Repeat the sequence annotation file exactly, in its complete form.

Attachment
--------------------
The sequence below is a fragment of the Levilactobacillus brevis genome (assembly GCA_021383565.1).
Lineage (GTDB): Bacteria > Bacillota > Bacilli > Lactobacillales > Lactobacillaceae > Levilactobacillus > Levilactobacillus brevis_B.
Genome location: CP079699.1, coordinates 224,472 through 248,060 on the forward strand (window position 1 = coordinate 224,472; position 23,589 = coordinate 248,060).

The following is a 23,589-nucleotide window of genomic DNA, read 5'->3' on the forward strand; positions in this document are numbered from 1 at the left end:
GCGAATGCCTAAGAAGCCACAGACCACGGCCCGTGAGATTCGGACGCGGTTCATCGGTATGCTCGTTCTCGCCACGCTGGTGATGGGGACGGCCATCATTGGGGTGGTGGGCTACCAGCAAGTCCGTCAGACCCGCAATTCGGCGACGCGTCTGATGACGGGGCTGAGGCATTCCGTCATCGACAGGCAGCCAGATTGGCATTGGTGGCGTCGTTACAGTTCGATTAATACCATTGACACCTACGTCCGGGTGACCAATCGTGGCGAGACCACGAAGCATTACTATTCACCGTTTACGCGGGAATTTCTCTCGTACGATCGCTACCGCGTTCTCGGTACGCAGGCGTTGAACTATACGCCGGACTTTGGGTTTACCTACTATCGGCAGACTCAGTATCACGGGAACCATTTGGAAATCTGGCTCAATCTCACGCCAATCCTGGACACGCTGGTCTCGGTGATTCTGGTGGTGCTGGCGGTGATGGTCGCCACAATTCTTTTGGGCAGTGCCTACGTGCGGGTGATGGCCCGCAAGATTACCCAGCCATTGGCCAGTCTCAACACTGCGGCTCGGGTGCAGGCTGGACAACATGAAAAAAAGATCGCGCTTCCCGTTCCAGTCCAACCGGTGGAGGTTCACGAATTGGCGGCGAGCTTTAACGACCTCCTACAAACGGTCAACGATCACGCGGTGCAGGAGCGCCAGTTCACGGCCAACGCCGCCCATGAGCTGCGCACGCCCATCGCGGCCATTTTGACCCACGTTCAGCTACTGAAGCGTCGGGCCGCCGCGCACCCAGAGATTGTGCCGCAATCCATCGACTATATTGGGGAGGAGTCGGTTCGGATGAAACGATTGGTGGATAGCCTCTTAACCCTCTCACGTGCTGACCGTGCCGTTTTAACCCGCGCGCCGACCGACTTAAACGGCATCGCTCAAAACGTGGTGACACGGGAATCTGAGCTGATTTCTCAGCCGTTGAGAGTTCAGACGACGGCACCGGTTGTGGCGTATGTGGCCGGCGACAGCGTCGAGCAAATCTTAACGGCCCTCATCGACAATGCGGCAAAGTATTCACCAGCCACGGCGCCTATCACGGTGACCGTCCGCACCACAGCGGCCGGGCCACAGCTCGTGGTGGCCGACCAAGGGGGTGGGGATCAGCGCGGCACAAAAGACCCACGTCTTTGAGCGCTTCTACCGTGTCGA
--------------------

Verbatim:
The sequence below is a fragment of the Levilactobacillus brevis genome (assembly GCA_021383565.1).
Lineage (GTDB): Bacteria > Bacillota > Bacilli > Lactobacillales > Lactobacillaceae > Levilactobacillus > Levilactobacillus brevis_B.
Genome location: CP079699.1, coordinates 224,472 through 248,060 on the forward strand (window position 1 = coordinate 224,472; position 23,589 = coordinate 248,060).

The following is a 23,589-nucleotide window of genomic DNA, read 5'->3' on the forward strand; positions in this document are numbered from 1 at the left end:
GCGAATGCCTAAGAAGCCACAGACCACGGCCCGTGAGATTCGGACGCGGTTCATCGGTATGCTCGTTCTCGCCACGCTGGTGATGGGGACGGCCATCATTGGGGTGGTGGGCTACCAGCAAGTCCGTCAGACCCGCAATTCGGCGACGCGTCTGATGACGGGGCTGAGGCATTCCGTCATCGACAGGCAGCCAGATTGGCATTGGTGGCGTCGTTACAGTTCGATTAATACCATTGACACCTACGTCCGGGTGACCAATCGTGGCGAGACCACGAAGCATTACTATTCACCGTTTACGCGGGAATTTCTCTCGTACGATCGCTACCGCGTTCTCGGTACGCAGGCGTTGAACTATACGCCGGACTTTGGGTTTACCTACTATCGGCAGACTCAGTATCACGGGAACCATTTGGAAATCTGGCTCAATCTCACGCCAATCCTGGACACGCTGGTCTCGGTGATTCTGGTGGTGCTGGCGGTGATGGTCGCCACAATTCTTTTGGGCAGTGCCTACGTGCGGGTGATGGCCCGCAAGATTACCCAGCCATTGGCCAGTCTCAACACTGCGGCTCGGGTGCAGGCTGGACAACATGAAAAAAAGATCGCGCTTCCCGTTCCAGTCCAACCGGTGGAGGTTCACGAATTGGCGGCGAGCTTTAACGACCTCCTACAAACGGTCAACGATCACGCGGTGCAGGAGCGCCAGTTCACGGCCAACGCCGCCCATGAGCTGCGCACGCCCATCGCGGCCATTTTGACCCACGTTCAGCTACTGAAGCGTCGGGCCGCCGCGCACCCAGAGATTGTGCCGCAATCCATCGACTATATTGGGGAGGAGTCGGTTCGGATGAAACGATTGGTGGATAGCCTCTTAACCCTCTCACGTGCTGACCGTGCCGTTTTAACCCGCGCGCCGACCGACTTAAACGGCATCGCTCAAAACGTGGTGACACGGGAATCTGAGCTGATTTCTCAGCCGTTGAGAGTTCAGACGACGGCACCGGTTGTGGCGTATGTGGCCGGCGACAGCGTCGAGCAAATCTTAACGGCCCTCATCGACAATGCGGCAAAGTATTCACCAGCCACGGCGCCTATCACGGTGACCGTCCGCACCACAGCGGCCGGGCCACAGCTCGTGGTGGCCGACCAAGGGGGTGGGGATCAGCGCGGCACAAAAGACCCACGTCTTTGAGCGCTTCTACCGTGTCGA